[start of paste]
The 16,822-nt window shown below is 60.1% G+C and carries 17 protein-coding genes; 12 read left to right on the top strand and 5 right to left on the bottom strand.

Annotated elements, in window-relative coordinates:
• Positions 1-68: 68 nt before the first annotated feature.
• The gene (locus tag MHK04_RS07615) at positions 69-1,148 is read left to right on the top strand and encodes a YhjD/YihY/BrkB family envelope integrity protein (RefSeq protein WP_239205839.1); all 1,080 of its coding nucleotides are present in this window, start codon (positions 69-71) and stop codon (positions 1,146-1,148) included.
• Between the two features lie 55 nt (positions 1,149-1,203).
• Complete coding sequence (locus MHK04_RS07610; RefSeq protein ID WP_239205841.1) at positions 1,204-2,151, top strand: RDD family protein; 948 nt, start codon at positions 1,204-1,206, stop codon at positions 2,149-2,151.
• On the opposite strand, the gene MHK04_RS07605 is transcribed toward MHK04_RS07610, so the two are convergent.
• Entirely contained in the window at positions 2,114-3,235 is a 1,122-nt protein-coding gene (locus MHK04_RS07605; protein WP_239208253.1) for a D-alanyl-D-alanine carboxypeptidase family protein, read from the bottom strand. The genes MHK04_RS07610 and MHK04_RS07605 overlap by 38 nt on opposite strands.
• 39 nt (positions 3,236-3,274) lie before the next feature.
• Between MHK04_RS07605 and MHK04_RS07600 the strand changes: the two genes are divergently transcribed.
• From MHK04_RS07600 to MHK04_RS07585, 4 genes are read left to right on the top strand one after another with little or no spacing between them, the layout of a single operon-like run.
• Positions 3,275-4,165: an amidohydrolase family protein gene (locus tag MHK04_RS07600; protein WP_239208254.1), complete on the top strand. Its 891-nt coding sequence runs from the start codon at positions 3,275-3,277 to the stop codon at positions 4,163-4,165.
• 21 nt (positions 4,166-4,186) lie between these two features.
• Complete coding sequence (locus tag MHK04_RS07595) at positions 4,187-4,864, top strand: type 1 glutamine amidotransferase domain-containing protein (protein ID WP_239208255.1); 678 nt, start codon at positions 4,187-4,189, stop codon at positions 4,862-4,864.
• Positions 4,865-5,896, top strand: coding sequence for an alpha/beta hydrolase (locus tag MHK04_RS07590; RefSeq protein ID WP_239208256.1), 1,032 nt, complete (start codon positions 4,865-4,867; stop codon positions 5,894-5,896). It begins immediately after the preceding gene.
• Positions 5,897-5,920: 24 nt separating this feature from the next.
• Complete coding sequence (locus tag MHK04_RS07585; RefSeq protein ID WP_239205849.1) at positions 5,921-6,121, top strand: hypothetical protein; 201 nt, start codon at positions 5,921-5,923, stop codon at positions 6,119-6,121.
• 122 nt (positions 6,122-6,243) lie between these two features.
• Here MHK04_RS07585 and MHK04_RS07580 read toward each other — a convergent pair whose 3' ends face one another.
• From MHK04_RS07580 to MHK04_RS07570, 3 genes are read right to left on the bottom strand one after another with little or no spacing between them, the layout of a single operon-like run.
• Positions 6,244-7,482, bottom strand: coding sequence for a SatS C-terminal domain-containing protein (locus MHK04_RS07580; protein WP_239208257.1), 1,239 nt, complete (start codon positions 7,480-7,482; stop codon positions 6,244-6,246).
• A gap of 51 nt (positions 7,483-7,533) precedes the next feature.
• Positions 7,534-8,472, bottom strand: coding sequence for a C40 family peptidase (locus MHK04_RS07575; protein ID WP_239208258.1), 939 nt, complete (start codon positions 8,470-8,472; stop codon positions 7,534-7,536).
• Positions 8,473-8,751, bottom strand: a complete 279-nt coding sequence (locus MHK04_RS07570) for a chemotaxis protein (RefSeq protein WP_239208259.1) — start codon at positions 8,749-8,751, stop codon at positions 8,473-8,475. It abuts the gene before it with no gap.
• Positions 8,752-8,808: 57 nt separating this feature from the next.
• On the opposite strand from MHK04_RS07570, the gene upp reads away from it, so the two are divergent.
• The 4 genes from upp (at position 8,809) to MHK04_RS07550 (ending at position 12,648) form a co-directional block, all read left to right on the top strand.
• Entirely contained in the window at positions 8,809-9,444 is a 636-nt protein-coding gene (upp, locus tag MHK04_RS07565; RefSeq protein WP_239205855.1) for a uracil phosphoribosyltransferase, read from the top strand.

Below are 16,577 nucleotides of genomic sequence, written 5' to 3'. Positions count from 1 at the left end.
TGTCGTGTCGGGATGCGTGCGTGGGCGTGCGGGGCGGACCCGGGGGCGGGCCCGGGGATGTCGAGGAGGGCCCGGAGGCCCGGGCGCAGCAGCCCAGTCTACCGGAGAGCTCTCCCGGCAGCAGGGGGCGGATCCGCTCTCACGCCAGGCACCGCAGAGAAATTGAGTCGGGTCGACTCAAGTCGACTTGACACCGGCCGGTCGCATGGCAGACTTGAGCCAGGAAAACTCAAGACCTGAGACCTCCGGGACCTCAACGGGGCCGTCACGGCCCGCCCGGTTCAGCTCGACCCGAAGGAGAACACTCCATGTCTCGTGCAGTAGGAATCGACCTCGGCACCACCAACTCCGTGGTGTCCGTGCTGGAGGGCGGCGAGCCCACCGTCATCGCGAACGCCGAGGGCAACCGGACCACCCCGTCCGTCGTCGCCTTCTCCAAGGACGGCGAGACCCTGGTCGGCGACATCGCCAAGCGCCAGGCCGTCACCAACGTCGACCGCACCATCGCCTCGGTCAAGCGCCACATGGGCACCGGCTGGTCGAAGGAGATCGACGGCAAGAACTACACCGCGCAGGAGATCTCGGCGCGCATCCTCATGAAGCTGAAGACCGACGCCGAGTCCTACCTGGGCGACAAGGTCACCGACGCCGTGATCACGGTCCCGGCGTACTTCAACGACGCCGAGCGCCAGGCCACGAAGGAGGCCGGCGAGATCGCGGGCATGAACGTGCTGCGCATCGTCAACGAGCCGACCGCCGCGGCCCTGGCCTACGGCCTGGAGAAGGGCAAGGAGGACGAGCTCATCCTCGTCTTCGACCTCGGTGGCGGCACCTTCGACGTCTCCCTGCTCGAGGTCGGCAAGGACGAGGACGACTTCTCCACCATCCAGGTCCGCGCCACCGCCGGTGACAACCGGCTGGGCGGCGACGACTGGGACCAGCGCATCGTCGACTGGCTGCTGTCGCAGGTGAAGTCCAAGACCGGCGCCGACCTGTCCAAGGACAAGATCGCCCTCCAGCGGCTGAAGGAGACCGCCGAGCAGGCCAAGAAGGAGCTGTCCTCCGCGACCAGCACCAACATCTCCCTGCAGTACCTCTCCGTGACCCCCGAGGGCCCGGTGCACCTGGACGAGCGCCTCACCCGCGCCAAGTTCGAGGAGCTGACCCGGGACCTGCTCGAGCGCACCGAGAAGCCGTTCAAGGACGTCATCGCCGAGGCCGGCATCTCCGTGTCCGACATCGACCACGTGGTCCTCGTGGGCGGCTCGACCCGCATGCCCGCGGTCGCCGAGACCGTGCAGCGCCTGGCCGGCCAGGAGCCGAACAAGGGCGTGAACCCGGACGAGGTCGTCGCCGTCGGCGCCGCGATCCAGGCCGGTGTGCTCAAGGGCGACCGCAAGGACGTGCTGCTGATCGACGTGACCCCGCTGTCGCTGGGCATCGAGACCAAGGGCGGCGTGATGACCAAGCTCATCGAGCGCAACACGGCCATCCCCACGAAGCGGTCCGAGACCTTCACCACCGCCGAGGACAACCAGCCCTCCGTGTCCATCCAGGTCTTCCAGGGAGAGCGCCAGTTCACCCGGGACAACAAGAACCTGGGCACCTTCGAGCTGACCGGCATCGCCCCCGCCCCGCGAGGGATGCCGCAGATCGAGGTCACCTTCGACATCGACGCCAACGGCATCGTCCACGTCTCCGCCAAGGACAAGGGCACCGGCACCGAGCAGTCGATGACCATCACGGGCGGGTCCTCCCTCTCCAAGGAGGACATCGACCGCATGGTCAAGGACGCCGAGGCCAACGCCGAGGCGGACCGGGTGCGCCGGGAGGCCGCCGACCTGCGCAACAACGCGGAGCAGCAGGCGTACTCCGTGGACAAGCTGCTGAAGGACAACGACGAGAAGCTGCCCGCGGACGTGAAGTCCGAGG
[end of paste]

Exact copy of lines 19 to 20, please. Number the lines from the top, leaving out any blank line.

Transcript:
• Here MHK04_RS07585 and MHK04_RS07580 read toward each other — a convergent pair whose 3' ends face one another.
• From MHK04_RS07580 to MHK04_RS07570, 3 genes are read right to left on the bottom strand one after another with little or no spacing between them, the layout of a single operon-like run.